Genome lab awarded international quality stamp
The University of Edinburgh’s DNA sequencing facility has received an internationally-recognised accreditation to mark the quality of its genome analysis services.
The facility, called Edinburgh Genomics, employs advanced technologies that can decode the entire genetic make-up of a human or any other species in a matter of days.
The accreditation is for whole genome sequencing at Edinburgh Genomics’ Clinical Facility, which means it can now provide these services to organisations who are required to adhere to tighter regulations, such as the NHS.
First in Scotland
It is the first laboratory of its kind in Scotland to achieve the UK government-recognised quality mark, which confirms its services meet an international standard – called ISO 17025:2005.
Accreditation involves an external assessment process by the UK’s National Accreditation Services (UKAS), which ensures compliance with quality standards for testing laboratories.
This is an important quality milestone and provides reassurance for our customers from clinical research to agriculture – as well as pharmaceutical companies and the NHS – that the services we provide are of the highest standard.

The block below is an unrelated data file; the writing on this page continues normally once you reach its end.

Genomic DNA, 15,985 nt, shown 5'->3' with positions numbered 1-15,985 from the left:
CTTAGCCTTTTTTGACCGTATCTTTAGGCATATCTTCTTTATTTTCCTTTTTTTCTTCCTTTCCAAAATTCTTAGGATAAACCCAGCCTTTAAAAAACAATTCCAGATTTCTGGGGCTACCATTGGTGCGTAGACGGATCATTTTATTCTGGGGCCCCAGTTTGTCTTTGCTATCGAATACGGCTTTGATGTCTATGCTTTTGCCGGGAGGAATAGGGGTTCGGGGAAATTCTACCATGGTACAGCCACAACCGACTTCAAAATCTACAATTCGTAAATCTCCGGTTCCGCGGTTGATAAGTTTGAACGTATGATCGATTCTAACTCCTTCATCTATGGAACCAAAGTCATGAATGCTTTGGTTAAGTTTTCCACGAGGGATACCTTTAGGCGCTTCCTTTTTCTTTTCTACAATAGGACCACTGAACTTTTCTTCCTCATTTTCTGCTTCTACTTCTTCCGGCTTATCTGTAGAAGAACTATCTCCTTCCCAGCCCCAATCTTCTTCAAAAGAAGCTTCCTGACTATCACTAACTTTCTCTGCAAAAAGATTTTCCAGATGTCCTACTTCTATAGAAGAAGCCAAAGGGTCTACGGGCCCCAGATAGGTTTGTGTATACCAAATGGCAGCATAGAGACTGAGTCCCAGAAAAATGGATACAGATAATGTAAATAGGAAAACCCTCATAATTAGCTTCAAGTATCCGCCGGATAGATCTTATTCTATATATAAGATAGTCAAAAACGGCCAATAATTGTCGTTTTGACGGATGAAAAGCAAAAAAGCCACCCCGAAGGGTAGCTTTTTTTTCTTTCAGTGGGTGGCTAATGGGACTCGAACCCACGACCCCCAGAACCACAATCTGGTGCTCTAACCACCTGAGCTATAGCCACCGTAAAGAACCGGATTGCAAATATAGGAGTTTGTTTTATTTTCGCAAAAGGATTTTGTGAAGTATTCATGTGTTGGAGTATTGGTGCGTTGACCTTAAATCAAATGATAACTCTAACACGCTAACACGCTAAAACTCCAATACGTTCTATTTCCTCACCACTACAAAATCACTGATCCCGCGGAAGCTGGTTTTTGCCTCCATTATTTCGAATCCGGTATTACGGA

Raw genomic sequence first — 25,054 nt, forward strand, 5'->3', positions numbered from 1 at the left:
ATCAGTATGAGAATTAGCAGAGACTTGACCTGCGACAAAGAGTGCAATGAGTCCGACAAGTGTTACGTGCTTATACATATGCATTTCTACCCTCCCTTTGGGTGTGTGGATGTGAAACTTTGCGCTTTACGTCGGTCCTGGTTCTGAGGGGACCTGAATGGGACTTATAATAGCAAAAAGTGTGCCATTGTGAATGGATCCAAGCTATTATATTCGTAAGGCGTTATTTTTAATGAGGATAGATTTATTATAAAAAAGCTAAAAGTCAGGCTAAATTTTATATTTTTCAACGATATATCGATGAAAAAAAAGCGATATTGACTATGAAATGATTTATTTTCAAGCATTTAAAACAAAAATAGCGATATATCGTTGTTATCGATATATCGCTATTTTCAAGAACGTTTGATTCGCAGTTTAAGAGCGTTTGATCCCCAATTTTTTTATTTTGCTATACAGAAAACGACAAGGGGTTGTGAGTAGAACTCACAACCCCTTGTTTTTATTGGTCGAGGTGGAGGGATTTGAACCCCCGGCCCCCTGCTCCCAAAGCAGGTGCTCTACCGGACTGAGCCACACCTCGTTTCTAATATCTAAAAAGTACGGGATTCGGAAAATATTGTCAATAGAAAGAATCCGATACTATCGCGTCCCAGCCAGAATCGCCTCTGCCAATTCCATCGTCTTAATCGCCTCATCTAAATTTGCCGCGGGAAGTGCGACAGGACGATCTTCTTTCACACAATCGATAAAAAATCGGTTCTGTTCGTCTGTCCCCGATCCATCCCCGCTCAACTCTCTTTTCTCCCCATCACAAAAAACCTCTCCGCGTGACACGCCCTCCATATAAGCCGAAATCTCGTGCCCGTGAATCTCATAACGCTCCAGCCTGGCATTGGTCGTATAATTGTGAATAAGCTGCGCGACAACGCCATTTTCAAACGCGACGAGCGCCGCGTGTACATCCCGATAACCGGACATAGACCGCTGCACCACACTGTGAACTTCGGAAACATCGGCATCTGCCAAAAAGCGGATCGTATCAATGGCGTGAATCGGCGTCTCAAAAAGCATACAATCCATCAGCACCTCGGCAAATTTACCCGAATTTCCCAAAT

Edinburgh Genomics is part of the Scottish Genomes Partnership, a collaborative research programme studying genomes from healthy and sick people in Scotland with a view to improving patient care.
Professor Tim Aitman, Co-Director of the Scottish Genomes Partnership and Clinical Director of Edinburgh Genomics, said the accreditation will be increasingly important in the next two to three years as whole genome sequencing is implemented in the NHS in Scotland.
In addition to clinical services, Edinburgh Genomics provides cutting-edge sequencing facilities to agritech companies and animal breeding researchers.
ISO accreditation provides us with additional assurance that samples are handled consistently and within a robust framework that ensures quality and delivery at scale, enabling us to have absolute confidence in the results and drive forward innovation in livestock genetics and breeding.
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